I’m thinking of two other texts that ask us to experience exhaustion and labor in the form of accumulation. One is Khadijah Queen’s I’m So Fine: A List of Famous Men & What I Had On (YesYes Books, 2017). The other is Metta Sáma’s essay/poem “#whywecan’thavenicethings” in the anthology Letters to the Future: Black Women / Radical Writing (Kore Press, 2018), edited by Erica Hunt and Dawn Lundy Martin.

Queen’s I’m So Fine is an accumulation of vignettes cataloging sexual assault and harassment. In the vignettes, there are no periods between what would normally be sentences. It feels like an ever-present blur, and it’s hard to catch your breath until the end of a vignette, but the next vignette follows. Queen also catalogs what she was wearing, which is illustrating the transference of labor and blame: What did you do to cause this? You asked for it. The narratives evoke these types of questions and statements.

Sáma’s “#whywecan’thavenicethings” is a four-page list of imperatives, including:

I don’t know how to talk about rape…I’m gonna go watch The Cosby Show to clear my head

Black people need to get over slavery

How can it be rape if she like changed her mind after she took her panties off? I mean, she did get him riled up.  (226-227)

Sáma’s list of statements function like LaNay’s list of questions—where it feels like we have said these statements, to where it feels like we have heard these statements, and to where it feels like we are simultaneously saying and hearing.

These three texts individually and together—Metta Sáma’s “#whywecan’thavenicethings”, Khadijah Queen’s I’m So Fine, and Sade LaNay’s Härte—perform a similar transference of labor that Härte’s three iterations of the same question does.

Sáma’s list is the initial thing said/heard that seems innocent and easy to understand: Was it really rape?

Queen’s narratives muddy the waters—we can still understand a little, but we hear some other violence creeping into the question: Was it really Rappe?

LaNay’s questions are final the moment that transfers the labor to us: Hat es wirklich gerappelt?

With that German sentence, we get the sounds first and might think because it’s sonically related to the initial question, that it may also be semantically related. We know from reading the introduction that this is not true, but when reading these questions in this accumulation of exhaustion, it was easy to forget that the translations weren’t exact. Soon I remembered, and went back and translated, or translated while reading.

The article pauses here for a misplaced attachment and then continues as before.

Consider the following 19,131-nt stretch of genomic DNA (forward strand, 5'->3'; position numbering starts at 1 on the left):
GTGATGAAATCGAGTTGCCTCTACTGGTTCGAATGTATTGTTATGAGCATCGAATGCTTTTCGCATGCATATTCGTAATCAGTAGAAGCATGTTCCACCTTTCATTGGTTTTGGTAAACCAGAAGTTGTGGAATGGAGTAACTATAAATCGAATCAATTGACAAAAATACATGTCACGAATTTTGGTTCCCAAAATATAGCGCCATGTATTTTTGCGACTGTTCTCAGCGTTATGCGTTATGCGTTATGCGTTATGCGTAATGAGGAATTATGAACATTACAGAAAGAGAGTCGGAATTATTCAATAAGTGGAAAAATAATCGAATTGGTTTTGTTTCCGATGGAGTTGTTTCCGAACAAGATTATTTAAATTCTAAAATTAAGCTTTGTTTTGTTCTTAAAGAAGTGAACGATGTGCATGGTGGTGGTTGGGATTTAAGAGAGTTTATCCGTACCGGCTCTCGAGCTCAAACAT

Was it really rape? Was it really Rappe? Hat es wirklich gerappelt? (Has it really rattled?)

Did you like it? Did you Leiche it? Warst du Leiche? (Were you corpse?)

Do you think you’re innocent in all this? Do you think you Reinmöse in all this? Denkst du mit reiner Möse? (Do you think with pure cunt?)

LaNay has created a field for new poems to grow. A new language formed from the cycle of German modifying English and English modifying German, and that cycle further modifying us by giving us some work to do and slowing down our automatic acts of language violence. Härte is the language of liminality, labor, pain, and transference.

Honor what this book asks us to do—take on some of this labor of accumulated exhaustion and see how we negotiate responding to violence, and how we enact violence. Translate all the German in Härte, and maybe write the translations in the book underneath each last question, like adding a line to the poem, then listen to and feel all the hardness and heart in the space between. What types of terrible/hopeful possibilities are alive between the contradictions of definitions?


Steven Dunn is the author of two books, both from Tarpaulin Sky Press: water & power (2018) and Potted Meat. Steven was born and raised in West Virginia, and after 10 years in the Navy he earned a B.A. in Creative Writing from University of Denver. He is currently an MFA candidate at Goddard College.